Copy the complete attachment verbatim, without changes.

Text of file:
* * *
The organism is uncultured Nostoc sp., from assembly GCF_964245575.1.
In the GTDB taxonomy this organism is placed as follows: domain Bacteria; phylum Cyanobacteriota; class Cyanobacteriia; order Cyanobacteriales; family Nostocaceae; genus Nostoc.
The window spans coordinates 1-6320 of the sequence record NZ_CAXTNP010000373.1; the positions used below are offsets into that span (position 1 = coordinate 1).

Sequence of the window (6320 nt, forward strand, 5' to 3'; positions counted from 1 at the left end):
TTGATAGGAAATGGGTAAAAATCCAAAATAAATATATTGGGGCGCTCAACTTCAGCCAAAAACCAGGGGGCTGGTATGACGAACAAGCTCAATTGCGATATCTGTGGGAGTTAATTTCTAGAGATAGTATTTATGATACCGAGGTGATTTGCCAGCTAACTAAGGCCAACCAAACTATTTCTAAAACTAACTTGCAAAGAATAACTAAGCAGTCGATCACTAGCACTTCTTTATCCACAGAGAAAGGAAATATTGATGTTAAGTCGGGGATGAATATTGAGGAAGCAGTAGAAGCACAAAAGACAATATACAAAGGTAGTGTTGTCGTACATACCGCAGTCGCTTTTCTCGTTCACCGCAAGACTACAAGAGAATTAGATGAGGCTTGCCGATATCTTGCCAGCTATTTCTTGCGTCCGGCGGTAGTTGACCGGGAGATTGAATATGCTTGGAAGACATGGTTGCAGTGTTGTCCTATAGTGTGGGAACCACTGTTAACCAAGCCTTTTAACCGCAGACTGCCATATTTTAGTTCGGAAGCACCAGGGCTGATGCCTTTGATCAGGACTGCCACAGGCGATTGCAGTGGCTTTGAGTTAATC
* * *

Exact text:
The organism is uncultured Nostoc sp., from assembly GCF_964245575.1.
In the GTDB taxonomy this organism is placed as follows: domain Bacteria; phylum Cyanobacteriota; class Cyanobacteriia; order Cyanobacteriales; family Nostocaceae; genus Nostoc.
The window spans coordinates 1-6320 of the sequence record NZ_CAXTNP010000373.1; the positions used below are offsets into that span (position 1 = coordinate 1).

Sequence of the window (6320 nt, forward strand, 5' to 3'; positions counted from 1 at the left end):
TTGATAGGAAATGGGTAAAAATCCAAAATAAATATATTGGGGCGCTCAACTTCAGCCAAAAACCAGGGGGCTGGTATGACGAACAAGCTCAATTGCGATATCTGTGGGAGTTAATTTCTAGAGATAGTATTTATGATACCGAGGTGATTTGCCAGCTAACTAAGGCCAACCAAACTATTTCTAAAACTAACTTGCAAAGAATAACTAAGCAGTCGATCACTAGCACTTCTTTATCCACAGAGAAAGGAAATATTGATGTTAAGTCGGGGATGAATATTGAGGAAGCAGTAGAAGCACAAAAGACAATATACAAAGGTAGTGTTGTCGTACATACCGCAGTCGCTTTTCTCGTTCACCGCAAGACTACAAGAGAATTAGATGAGGCTTGCCGATATCTTGCCAGCTATTTCTTGCGTCCGGCGGTAGTTGACCGGGAGATTGAATATGCTTGGAAGACATGGTTGCAGTGTTGTCCTATAGTGTGGGAACCACTGTTAACCAAGCCTTTTAACCGCAGACTGCCATATTTTAGTTCGGAAGCACCAGGGCTGATGCCTTTGATCAGGACTGCCACAGGCGATTGCAGTGGCTTTGAGTTAATC